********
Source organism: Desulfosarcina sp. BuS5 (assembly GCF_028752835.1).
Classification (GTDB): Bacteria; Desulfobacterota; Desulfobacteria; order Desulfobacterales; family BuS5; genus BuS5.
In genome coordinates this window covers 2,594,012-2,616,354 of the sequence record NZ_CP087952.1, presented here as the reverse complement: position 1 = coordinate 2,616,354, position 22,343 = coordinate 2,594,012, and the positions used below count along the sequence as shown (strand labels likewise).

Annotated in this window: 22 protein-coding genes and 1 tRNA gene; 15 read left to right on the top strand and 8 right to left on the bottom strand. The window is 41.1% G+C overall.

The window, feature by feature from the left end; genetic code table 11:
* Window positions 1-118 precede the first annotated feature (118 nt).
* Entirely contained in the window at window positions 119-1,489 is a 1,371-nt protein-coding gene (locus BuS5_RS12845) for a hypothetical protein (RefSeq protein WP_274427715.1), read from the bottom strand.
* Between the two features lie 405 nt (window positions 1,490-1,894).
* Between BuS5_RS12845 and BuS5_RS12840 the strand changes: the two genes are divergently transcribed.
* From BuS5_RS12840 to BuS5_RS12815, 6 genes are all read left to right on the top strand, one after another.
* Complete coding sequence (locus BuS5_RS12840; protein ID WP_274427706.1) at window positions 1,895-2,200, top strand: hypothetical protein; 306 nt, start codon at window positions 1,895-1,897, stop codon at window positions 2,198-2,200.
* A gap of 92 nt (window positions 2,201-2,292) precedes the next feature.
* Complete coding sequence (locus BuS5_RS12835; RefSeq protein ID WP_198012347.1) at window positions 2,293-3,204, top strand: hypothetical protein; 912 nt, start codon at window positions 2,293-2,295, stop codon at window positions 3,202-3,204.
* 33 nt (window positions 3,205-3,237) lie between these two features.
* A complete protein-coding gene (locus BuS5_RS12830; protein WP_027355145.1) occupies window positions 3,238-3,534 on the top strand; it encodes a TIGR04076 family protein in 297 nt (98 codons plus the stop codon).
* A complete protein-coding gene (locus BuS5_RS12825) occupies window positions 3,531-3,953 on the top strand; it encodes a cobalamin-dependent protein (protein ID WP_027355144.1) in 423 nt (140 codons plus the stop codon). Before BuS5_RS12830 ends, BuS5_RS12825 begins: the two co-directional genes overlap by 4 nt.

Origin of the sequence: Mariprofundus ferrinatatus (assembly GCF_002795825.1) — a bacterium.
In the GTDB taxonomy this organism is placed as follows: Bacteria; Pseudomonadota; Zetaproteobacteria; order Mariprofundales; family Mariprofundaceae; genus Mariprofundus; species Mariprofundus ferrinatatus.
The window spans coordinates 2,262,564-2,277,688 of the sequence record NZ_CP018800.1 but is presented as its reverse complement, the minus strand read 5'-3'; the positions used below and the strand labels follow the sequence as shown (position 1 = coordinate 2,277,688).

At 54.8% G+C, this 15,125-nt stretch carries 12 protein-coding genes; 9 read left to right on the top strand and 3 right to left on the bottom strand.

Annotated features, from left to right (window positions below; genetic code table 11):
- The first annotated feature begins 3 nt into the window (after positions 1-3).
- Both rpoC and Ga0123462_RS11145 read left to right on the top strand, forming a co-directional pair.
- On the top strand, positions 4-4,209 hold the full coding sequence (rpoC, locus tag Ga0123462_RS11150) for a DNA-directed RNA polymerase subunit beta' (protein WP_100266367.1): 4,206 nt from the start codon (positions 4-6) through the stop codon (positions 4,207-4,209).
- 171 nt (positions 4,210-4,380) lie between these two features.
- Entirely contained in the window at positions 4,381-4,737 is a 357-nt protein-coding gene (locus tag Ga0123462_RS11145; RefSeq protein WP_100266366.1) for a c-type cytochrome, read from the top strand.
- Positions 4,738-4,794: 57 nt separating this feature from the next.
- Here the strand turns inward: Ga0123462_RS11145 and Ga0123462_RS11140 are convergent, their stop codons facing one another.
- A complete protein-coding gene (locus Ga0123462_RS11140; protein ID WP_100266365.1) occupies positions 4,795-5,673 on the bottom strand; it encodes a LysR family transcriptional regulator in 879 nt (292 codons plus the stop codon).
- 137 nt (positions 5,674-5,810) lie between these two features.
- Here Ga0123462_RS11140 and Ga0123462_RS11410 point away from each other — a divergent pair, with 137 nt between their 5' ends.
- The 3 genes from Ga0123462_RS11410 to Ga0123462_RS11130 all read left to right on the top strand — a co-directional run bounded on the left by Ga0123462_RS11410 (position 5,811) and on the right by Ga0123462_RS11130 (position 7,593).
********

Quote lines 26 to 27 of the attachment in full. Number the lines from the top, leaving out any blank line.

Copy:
- Entirely contained in the window at positions 4,381-4,737 is a 357-nt protein-coding gene (locus tag Ga0123462_RS11145; RefSeq protein WP_100266366.1) for a c-type cytochrome, read from the top strand.
- Positions 4,738-4,794: 57 nt separating this feature from the next.